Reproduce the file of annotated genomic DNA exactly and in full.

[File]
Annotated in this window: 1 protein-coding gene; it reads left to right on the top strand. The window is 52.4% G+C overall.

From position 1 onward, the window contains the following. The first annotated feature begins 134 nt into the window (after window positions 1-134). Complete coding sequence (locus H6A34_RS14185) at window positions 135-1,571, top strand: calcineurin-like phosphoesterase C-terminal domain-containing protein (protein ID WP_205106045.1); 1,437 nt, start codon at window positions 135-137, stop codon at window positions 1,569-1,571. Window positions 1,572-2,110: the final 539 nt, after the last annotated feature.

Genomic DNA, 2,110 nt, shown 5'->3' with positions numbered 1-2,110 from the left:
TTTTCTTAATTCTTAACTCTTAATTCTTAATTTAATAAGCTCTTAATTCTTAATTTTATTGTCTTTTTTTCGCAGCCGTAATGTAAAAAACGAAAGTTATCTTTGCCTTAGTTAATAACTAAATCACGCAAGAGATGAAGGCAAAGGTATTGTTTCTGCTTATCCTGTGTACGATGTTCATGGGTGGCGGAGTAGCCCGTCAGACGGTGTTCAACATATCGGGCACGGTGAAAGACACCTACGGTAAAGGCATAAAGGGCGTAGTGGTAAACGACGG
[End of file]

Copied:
Annotated in this window: 1 protein-coding gene; it reads left to right on the top strand. The window is 52.4% G+C overall.

From position 1 onward, the window contains the following. The first annotated feature begins 134 nt into the window (after window positions 1-134). Complete coding sequence (locus H6A34_RS14185) at window positions 135-1,571, top strand: calcineurin-like phosphoesterase C-terminal domain-containing protein (protein ID WP_205106045.1); 1,437 nt, start codon at window positions 135-137, stop codon at window positions 1,569-1,571. Window positions 1,572-2,110: the final 539 nt, after the last annotated feature.

Genomic DNA, 2,110 nt, shown 5'->3' with positions numbered 1-2,110 from the left:
TTTTCTTAATTCTTAACTCTTAATTCTTAATTTAATAAGCTCTTAATTCTTAATTTTATTGTCTTTTTTTCGCAGCCGTAATGTAAAAAACGAAAGTTATCTTTGCCTTAGTTAATAACTAAATCACGCAAGAGATGAAGGCAAAGGTATTGTTTCTGCTTATCCTGTGTACGATGTTCATGGGTGGCGGAGTAGCCCGTCAGACGGTGTTCAACATATCGGGCACGGTGAAAGACACCTACGGTAAAGGCATAAAGGGCGTAGTGGTAAACGACGG